To stay competitive and relevant, financial advisers must do much more for clients than manage investment portfolios. Advisers must demonstrate long-term value by serving as a trusted sounding board and coach, offering guidance on all financial decisions affecting clients and their families.
How can investors identify a competent adviser who can provide top service? A variety of qualities and capabilities differentiate high-quality advisers from the pack. These include:
1. Know what clients need, before and after retirement
While online investment platforms have given investors far more access to investment products and information, investors still need advisers to help them make sense of data — and to identify strategies and products that align with their goals and risk tolerance.
A top adviser takes the time to understand a client’s financial and life goals, routines, expenses, personality and investment preferences before investing their assets. One introductory meeting or a risk tolerance questionnaire isn’t enough to gauge a client’s emotions, decision-making process, or short- and long-term investment goals.
It is much more beneficial for clients to gradually pursue investment opportunities over the course of the first few months of the adviser-client relationship, rather than dumping all of their investable cash into the market at once.
When clients are saving money for retirement or a specific financial goal, such as purchasing a new home, advisers can use goals-based investing methodologies to determine how to allocate assets and how long to stay in the stock market. This accumulation period offers advisers the opportunity to educate investors about not only investment products and strategies, but also about risk management.
A good adviser dedicates time to reach out to clients during market shocks to discuss what’s happening, the difference in price volatility on the upside and downside, and determine what works best for them. This practice not only helps advisers understand a client’s risk tolerance, but also prevents clients from potentially missing out on returns on the upside.
The capability to service clients in this way requires advisers to possess the scale and efficient workflows, as well as dedication, for keeping in touch with clients even when they aren’t experiencing high account activity or major life events.
2. Pay close attention to cash flow
A client’s cash flow must also be closely monitored. Cash-flow positive clients, such as high-earning corporate executives, can afford to take much more risk than a client whose cash flow is neutral or negative, since it is much more difficult to manage long-term assets if a client might need to tap their portfolio for cash needs.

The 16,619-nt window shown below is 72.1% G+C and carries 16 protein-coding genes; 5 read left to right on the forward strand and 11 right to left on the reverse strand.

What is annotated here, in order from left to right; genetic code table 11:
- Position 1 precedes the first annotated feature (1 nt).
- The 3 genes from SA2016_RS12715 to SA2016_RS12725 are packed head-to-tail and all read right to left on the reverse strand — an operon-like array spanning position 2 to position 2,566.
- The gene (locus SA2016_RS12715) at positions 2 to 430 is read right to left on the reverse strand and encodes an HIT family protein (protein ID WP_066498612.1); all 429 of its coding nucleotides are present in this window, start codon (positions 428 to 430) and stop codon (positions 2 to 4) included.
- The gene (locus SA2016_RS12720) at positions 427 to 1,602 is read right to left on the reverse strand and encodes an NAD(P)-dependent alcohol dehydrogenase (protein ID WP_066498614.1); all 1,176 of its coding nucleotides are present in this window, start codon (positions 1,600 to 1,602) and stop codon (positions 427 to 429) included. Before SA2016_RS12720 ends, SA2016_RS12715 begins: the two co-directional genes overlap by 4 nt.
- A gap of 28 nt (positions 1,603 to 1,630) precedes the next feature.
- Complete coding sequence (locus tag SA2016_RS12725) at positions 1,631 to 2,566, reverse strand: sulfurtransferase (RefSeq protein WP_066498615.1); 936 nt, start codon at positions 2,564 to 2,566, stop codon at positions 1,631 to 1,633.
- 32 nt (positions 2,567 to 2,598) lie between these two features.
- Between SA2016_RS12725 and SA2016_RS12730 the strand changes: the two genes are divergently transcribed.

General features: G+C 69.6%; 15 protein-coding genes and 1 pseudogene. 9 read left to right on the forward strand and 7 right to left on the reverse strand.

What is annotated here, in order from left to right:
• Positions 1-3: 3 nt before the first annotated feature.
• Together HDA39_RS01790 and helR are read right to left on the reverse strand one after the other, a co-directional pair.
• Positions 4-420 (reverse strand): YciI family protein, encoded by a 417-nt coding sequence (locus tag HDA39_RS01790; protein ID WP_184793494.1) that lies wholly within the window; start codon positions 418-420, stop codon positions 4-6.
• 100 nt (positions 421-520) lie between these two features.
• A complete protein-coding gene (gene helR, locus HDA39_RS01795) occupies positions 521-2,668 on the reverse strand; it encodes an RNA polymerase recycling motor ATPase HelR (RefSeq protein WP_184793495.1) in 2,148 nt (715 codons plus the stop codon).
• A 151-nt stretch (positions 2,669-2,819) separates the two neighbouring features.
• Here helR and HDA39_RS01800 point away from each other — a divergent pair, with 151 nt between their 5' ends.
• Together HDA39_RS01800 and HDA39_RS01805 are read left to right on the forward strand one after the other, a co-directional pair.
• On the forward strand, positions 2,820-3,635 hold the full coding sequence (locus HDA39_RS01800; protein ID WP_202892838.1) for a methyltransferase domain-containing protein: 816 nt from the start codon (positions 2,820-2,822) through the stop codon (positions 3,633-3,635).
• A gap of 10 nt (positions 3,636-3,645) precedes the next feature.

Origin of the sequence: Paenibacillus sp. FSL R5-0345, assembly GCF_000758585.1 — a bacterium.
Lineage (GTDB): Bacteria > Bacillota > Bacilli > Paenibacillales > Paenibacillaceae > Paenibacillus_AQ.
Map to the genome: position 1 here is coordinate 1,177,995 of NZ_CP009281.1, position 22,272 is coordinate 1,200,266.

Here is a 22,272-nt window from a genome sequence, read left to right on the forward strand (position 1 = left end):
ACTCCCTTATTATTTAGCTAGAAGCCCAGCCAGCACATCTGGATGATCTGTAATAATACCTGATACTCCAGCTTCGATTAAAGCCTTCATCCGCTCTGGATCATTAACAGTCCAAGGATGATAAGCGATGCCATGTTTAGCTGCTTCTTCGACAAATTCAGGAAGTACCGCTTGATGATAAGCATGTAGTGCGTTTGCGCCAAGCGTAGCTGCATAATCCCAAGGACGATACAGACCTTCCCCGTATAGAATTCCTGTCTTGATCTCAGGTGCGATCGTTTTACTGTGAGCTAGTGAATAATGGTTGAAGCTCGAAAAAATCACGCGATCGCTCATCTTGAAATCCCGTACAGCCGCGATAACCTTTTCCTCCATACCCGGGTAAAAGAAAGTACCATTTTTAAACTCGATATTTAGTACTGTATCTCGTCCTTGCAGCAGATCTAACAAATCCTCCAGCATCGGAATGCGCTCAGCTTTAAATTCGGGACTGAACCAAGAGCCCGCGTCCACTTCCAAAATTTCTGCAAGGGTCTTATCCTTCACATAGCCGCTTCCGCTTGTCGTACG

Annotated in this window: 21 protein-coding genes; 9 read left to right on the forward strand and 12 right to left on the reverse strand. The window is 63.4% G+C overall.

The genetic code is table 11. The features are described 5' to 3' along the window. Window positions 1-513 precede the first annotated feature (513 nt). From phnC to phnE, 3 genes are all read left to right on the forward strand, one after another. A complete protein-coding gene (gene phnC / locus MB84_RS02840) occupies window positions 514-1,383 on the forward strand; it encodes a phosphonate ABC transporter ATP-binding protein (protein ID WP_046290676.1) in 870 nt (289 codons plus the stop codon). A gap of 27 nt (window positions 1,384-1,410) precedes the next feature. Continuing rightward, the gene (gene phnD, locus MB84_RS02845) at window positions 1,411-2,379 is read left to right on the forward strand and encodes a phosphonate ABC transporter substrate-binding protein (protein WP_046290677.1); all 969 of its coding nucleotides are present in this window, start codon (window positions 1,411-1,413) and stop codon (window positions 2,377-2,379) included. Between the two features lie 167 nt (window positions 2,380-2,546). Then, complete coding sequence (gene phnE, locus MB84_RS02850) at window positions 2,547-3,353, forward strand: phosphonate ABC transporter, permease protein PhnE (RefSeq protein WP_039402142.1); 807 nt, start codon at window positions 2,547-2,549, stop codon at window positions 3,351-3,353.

Moreover, clients with high positive cash-flows benefit from minimal cash balances in their portfolios because they should be consistently investing new cash. During market downturns, investors who are investing regularly can buy at lower prices and allow volatility to work in their favor.
During periods of extreme volatility, like the start of the pandemic last year, effective cash management during better times can help clients cope. If a client begins panicking amid a sharp selloff, they will likely calm down if their adviser reminds them that they were able to raise two years’ worth of cash flow when the market was up.
As part of the financial-planning process, a good adviser will work with each client to craft an individual cash policy, so that every client has a better chance of maintaining sufficient cash reserves, regardless of market performance.
3. Be a counselor and coach during tough market conditions
Clients have a higher probability of achieving investment performance if they are able to remain invested over the long-term, especially in volatile markets. Advisers who schedule regular check-ins with clients during market declines can help these clients — even those with low-risk tolerance — alter their behavior so that they are less likely to make rash (and typically poorly timed) decisions to sell.
Educating investors about their portfolio holdings can also make it easier for them to stay in the market during tough periods. If investors understand the assets in which they are invested, or feel some personal connection to them, they are more likely to stick with them. For example, an investor who is aware of the environmental, social, and governance (ESG) positions in their portfolio and the long-term objectives of these companies would likely care much more about holding onto those stocks if the market drops.
Nevertheless, if a change in strategy or approach is necessary, a good adviser will have the scale and flexibility to pivot investment allocations to match the economic outlook.
4. Offer support clients didn’t know they needed
Advisers with robust operations teams have the human capital and expertise to help clients in more areas of their financial lives. If an advisory firm makes a point of having operations or support team members assist advisers by regularly reviewing transactions in a client’s account, they have a better chance of identifying spending patterns that advisers or clients could miss — and figuring out how to improve outcomes for clients using that data.
For example, if operations/support staff notice that a client is paying several hundred dollars a month on a storage unit, the adviser can ask the client about this expense. We have found clients paying rent on empty storage units for which they had forgotten to cancel the contracts.
Advisers also can provide value by helping clients with lines of credit or to move cash around quickly. For example, if a client is looking to purchase a new home, the adviser can facilitate a short-term line of credit — or assume correspondence with parties involved in real estate transactions.
Fritz Glasser and Meghan Railey are CEO and CFO, respectively, of Optas Capital.